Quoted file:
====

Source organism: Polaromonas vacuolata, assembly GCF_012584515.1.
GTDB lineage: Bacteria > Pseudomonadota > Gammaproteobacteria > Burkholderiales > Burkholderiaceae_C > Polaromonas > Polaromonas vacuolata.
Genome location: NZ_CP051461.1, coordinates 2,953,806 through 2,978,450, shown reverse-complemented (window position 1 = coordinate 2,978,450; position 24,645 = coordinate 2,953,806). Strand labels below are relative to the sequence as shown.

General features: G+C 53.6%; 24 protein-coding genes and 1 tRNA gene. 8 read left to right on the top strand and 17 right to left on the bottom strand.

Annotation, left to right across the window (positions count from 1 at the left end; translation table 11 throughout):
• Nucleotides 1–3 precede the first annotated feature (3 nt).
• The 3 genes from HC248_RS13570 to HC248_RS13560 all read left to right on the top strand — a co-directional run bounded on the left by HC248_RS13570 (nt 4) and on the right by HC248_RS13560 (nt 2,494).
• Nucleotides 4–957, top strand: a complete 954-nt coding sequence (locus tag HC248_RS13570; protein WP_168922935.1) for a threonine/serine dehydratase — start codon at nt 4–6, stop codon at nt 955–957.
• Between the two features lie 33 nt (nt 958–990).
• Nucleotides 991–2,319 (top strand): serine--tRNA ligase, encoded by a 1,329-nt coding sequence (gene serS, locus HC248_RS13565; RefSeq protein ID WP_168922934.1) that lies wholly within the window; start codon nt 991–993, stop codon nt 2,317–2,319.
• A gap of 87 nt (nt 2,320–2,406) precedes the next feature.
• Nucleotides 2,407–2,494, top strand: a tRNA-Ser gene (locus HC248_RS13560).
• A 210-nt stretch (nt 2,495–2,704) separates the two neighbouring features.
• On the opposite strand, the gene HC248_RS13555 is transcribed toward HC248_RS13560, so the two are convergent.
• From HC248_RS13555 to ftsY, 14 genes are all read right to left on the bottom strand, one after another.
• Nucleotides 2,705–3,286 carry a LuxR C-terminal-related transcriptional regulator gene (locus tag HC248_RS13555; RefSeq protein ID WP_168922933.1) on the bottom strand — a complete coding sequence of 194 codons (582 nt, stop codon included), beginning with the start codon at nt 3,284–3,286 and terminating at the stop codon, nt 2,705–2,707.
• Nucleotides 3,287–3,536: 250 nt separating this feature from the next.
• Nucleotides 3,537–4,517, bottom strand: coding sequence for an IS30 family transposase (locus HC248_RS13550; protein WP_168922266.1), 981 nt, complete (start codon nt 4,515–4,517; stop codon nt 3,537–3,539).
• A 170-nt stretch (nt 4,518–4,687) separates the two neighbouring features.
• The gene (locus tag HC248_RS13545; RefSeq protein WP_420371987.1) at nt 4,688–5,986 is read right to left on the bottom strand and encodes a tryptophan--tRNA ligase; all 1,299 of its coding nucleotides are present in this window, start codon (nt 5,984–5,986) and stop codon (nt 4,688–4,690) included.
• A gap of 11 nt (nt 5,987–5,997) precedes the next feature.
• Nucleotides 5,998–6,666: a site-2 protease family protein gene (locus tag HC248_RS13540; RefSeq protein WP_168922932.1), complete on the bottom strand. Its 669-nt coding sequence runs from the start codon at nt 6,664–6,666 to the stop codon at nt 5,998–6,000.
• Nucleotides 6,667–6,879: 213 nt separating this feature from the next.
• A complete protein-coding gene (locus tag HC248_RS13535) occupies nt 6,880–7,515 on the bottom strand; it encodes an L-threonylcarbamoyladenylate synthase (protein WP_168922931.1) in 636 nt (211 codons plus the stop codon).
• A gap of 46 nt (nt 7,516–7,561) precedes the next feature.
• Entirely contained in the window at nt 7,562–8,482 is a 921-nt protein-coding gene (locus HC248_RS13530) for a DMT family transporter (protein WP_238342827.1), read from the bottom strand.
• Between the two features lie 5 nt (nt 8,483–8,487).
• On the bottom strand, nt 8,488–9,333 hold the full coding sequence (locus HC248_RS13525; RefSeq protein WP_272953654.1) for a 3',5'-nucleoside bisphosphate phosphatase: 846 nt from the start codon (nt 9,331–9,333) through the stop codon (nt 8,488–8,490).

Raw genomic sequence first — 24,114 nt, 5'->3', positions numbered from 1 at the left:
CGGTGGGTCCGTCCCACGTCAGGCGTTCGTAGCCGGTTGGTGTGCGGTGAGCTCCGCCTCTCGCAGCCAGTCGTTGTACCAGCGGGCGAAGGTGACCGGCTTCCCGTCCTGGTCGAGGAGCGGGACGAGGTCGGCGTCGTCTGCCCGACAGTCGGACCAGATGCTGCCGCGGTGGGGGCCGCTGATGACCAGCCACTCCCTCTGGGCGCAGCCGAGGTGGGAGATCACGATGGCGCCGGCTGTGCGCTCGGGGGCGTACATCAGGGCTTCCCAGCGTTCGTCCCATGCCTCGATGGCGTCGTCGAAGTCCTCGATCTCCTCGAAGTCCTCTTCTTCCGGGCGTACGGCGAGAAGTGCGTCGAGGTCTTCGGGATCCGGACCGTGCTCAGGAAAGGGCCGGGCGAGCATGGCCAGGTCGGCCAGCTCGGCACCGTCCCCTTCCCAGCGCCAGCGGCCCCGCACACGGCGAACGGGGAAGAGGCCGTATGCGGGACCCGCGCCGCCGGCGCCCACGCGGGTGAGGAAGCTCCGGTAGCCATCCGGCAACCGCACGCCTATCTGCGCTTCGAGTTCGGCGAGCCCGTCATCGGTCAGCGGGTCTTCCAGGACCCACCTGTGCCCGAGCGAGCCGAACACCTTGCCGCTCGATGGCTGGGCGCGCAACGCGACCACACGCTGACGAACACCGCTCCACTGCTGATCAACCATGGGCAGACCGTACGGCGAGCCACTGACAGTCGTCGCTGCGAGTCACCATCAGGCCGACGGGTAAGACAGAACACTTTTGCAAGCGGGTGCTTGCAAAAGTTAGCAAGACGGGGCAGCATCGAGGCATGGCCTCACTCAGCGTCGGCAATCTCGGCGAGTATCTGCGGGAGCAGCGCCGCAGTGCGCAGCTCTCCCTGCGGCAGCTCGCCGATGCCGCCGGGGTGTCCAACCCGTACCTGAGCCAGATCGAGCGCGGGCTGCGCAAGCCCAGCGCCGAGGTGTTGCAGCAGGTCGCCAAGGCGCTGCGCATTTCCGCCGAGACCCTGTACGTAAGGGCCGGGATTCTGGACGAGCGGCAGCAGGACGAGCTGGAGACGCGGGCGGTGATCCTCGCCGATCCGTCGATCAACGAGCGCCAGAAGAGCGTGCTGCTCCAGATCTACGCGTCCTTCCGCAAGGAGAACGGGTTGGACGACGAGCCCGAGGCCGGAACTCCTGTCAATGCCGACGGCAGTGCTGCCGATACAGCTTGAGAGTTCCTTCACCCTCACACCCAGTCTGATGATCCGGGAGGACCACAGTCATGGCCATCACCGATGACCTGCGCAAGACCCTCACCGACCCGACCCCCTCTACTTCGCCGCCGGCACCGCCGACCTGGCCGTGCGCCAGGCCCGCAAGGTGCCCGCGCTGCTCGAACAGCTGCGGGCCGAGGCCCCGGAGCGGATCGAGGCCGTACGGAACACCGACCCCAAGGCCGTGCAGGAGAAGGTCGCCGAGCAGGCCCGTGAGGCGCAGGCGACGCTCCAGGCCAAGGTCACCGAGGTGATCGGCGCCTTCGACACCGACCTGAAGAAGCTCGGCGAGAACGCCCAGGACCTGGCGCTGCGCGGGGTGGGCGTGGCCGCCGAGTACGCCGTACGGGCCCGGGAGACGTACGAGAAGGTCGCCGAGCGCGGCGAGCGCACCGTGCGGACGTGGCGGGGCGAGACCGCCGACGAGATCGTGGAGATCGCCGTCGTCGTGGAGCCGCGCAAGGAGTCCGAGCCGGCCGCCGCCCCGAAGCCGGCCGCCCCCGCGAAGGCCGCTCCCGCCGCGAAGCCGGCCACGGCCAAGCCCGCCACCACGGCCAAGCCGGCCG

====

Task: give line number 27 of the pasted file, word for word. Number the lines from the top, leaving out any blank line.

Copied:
• Between the two features lie 5 nt (nt 8,483–8,487).